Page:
Because of this, you should get familiar with some of the most used tools at the worksite and understand how they function.
Being open to such technology will go a long way if your future employer opts for such tools.
Take Safety Seriously
An excellent heavy equipment operator is someone who doesn’t take safety for granted.
After proper education and adequate training, you will surely know the best practices for operating equipment. By doing that, you eliminate many safety hazards.
However, keep in mind that, while you may be familiar with the machinery and all its hidden threats, the other field workers might not be. Since you’re the one operating the equipment, you should adequately handle it to protect those around you.
Sadly, many forget this point, which often results in injuries and workplace accidents.
The Occupational Safety and Health Administration (OSHA) calls the four most common fatal construction injuries the “fatal four.”
These injuries are:
- struck-by injuries
- caught-in/between incidents
Note that the struck-by hazard is directly related to equipment at the worksite. On top of being one of the fatal four injuries in this industry, struck-by is also the number one cause of non-fatal injuries, making it all the more dangerous.
Luckily, as an equipment operator, you can work on the prevention of struck-by injuries at your worksite.
This is how: firstly, you should always get familiar with your surroundings before using heavy machinery.
Look around the work perimeter and try to spot any potential hazards. Take into account your swing radius to avoid striking an employee with a part of the machinery.
When there are workers in your equipment’s immediate surroundings, ask them to move away for their safety. If they have to stay there, pay close attention to them and warn them about potential hazards.
Then, you should also be careful when you enter and exit the machinery. While this might seem self-evident, many operators get injured because they fail to follow the three points of contact rule for heights.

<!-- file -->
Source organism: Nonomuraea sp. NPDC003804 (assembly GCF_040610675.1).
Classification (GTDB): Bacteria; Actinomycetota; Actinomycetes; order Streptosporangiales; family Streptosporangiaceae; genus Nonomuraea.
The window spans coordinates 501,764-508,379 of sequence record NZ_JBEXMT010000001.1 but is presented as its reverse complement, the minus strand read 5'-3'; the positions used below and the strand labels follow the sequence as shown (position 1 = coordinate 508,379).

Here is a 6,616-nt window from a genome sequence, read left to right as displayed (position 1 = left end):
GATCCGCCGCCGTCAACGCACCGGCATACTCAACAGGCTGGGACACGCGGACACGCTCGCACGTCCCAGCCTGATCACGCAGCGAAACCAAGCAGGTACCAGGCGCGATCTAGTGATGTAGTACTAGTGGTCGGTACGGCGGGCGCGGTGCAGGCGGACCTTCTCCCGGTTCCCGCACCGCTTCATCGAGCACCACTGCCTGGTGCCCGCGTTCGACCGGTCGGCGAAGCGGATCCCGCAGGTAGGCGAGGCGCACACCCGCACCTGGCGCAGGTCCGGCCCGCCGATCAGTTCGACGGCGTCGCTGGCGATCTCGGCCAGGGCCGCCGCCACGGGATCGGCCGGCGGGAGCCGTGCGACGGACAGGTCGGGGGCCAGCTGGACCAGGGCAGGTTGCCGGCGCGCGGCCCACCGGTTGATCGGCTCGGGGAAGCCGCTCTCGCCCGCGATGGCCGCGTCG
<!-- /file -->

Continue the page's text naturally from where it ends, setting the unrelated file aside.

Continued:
So, when climbing in and out of the equipment, always hold onto it with three limbs, which helps you stay safe.
Before using the equipment, you should carry out a basic inspection to ensure that it is safe to use. Otherwise, you might put yourself and others at risk. This type of check shouldn’t take long, but it benefits you greatly.
Lastly, use the equipment for its original purpose only to avoid accidents and malfunctions.
Additionally, despite your training and education, you might forget how to properly operate a piece of machinery, especially if you haven’t used it in a while.
In that case, the correct course of action is to get refreshment training or go through the manufacturer’s instructions. Misusing the machinery can cause it to malfunction or experience more wear and tear than expected, which creates new safety hazards.
Make these tips a habit to keep yourself and other employees safe.
Armed with all these facts, you’re on the right track to deciding whether becoming a heavy equipment operator is the right choice for you.
If you decide to do so, you should invest in education as it goes a long way, even in industries such as construction.
Still, keep in mind that formal education isn’t everything. You should hone skills that help you perform your job better, which will make you a valued team member.
So, get enough training and practice, and you’ll become a great heavy equipment operator.